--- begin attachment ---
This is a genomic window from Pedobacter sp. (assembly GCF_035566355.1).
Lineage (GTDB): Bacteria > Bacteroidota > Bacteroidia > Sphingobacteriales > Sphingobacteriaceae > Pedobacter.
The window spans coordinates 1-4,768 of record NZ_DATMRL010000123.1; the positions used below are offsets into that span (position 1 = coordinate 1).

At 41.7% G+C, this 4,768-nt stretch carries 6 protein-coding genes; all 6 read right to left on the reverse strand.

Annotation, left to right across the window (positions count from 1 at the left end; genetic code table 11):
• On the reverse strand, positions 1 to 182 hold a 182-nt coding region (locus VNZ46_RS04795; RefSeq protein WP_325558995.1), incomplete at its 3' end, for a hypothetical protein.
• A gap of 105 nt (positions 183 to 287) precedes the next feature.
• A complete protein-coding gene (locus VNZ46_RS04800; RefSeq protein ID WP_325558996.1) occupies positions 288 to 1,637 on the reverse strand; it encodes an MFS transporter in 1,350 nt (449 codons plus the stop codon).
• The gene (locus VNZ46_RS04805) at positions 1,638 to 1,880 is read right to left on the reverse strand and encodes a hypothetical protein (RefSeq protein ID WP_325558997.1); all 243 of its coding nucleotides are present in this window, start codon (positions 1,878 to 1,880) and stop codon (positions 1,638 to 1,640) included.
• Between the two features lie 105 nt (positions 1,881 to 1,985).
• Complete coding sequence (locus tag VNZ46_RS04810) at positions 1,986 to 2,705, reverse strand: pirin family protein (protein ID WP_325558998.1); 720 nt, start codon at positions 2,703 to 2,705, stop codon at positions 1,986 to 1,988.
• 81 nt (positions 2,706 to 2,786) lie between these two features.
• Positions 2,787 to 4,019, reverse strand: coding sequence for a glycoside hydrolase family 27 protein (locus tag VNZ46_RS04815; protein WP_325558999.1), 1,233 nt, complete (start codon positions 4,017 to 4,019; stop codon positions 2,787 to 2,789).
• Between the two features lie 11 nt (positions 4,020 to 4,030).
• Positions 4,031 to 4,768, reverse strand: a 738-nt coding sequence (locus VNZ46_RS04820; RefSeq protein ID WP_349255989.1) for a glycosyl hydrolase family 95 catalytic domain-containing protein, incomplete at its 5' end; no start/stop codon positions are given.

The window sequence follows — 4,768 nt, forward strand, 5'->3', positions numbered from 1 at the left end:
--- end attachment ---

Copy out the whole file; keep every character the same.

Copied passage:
This is a genomic window from Pedobacter sp. (assembly GCF_035566355.1).
Lineage (GTDB): Bacteria > Bacteroidota > Bacteroidia > Sphingobacteriales > Sphingobacteriaceae > Pedobacter.
The window spans coordinates 1-4,768 of record NZ_DATMRL010000123.1; the positions used below are offsets into that span (position 1 = coordinate 1).

At 41.7% G+C, this 4,768-nt stretch carries 6 protein-coding genes; all 6 read right to left on the reverse strand.

Annotation, left to right across the window (positions count from 1 at the left end; genetic code table 11):
• On the reverse strand, positions 1 to 182 hold a 182-nt coding region (locus VNZ46_RS04795; RefSeq protein WP_325558995.1), incomplete at its 3' end, for a hypothetical protein.
• A gap of 105 nt (positions 183 to 287) precedes the next feature.
• A complete protein-coding gene (locus VNZ46_RS04800; RefSeq protein ID WP_325558996.1) occupies positions 288 to 1,637 on the reverse strand; it encodes an MFS transporter in 1,350 nt (449 codons plus the stop codon).
• The gene (locus VNZ46_RS04805) at positions 1,638 to 1,880 is read right to left on the reverse strand and encodes a hypothetical protein (RefSeq protein ID WP_325558997.1); all 243 of its coding nucleotides are present in this window, start codon (positions 1,878 to 1,880) and stop codon (positions 1,638 to 1,640) included.
• Between the two features lie 105 nt (positions 1,881 to 1,985).
• Complete coding sequence (locus tag VNZ46_RS04810) at positions 1,986 to 2,705, reverse strand: pirin family protein (protein ID WP_325558998.1); 720 nt, start codon at positions 2,703 to 2,705, stop codon at positions 1,986 to 1,988.
• 81 nt (positions 2,706 to 2,786) lie between these two features.
• Positions 2,787 to 4,019, reverse strand: coding sequence for a glycoside hydrolase family 27 protein (locus tag VNZ46_RS04815; protein WP_325558999.1), 1,233 nt, complete (start codon positions 4,017 to 4,019; stop codon positions 2,787 to 2,789).
• Between the two features lie 11 nt (positions 4,020 to 4,030).
• Positions 4,031 to 4,768, reverse strand: a 738-nt coding sequence (locus VNZ46_RS04820; RefSeq protein ID WP_349255989.1) for a glycosyl hydrolase family 95 catalytic domain-containing protein, incomplete at its 5' end; no start/stop codon positions are given.

The window sequence follows — 4,768 nt, forward strand, 5'->3', positions numbered from 1 at the left end: